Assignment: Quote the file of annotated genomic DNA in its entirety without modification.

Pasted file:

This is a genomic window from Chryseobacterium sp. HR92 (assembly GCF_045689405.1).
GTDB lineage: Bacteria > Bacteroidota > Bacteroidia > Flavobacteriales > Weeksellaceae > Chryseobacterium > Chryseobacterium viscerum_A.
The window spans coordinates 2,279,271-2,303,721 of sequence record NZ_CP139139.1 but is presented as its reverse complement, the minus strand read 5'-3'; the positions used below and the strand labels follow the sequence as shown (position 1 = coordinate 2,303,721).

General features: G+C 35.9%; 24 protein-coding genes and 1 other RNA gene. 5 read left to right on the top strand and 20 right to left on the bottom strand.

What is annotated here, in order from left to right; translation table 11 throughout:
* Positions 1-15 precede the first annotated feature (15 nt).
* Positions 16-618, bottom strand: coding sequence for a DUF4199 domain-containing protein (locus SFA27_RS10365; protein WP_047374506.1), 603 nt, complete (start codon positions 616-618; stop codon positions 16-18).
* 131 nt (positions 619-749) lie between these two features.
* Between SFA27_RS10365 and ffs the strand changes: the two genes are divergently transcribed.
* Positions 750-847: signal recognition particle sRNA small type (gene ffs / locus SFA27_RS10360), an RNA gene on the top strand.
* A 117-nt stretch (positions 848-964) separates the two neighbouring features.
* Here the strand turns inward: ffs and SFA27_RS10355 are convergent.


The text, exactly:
This is a genomic window from Chryseobacterium sp. HR92 (assembly GCF_045689405.1).
GTDB lineage: Bacteria > Bacteroidota > Bacteroidia > Flavobacteriales > Weeksellaceae > Chryseobacterium > Chryseobacterium viscerum_A.
The window spans coordinates 2,279,271-2,303,721 of sequence record NZ_CP139139.1 but is presented as its reverse complement, the minus strand read 5'-3'; the positions used below and the strand labels follow the sequence as shown (position 1 = coordinate 2,303,721).

General features: G+C 35.9%; 24 protein-coding genes and 1 other RNA gene. 5 read left to right on the top strand and 20 right to left on the bottom strand.

What is annotated here, in order from left to right; translation table 11 throughout:
* Positions 1-15 precede the first annotated feature (15 nt).
* Positions 16-618, bottom strand: coding sequence for a DUF4199 domain-containing protein (locus SFA27_RS10365; protein WP_047374506.1), 603 nt, complete (start codon positions 616-618; stop codon positions 16-18).
* 131 nt (positions 619-749) lie between these two features.
* Between SFA27_RS10365 and ffs the strand changes: the two genes are divergently transcribed.
* Positions 750-847: signal recognition particle sRNA small type (gene ffs / locus SFA27_RS10360), an RNA gene on the top strand.
* A 117-nt stretch (positions 848-964) separates the two neighbouring features.
* Here the strand turns inward: ffs and SFA27_RS10355 are convergent.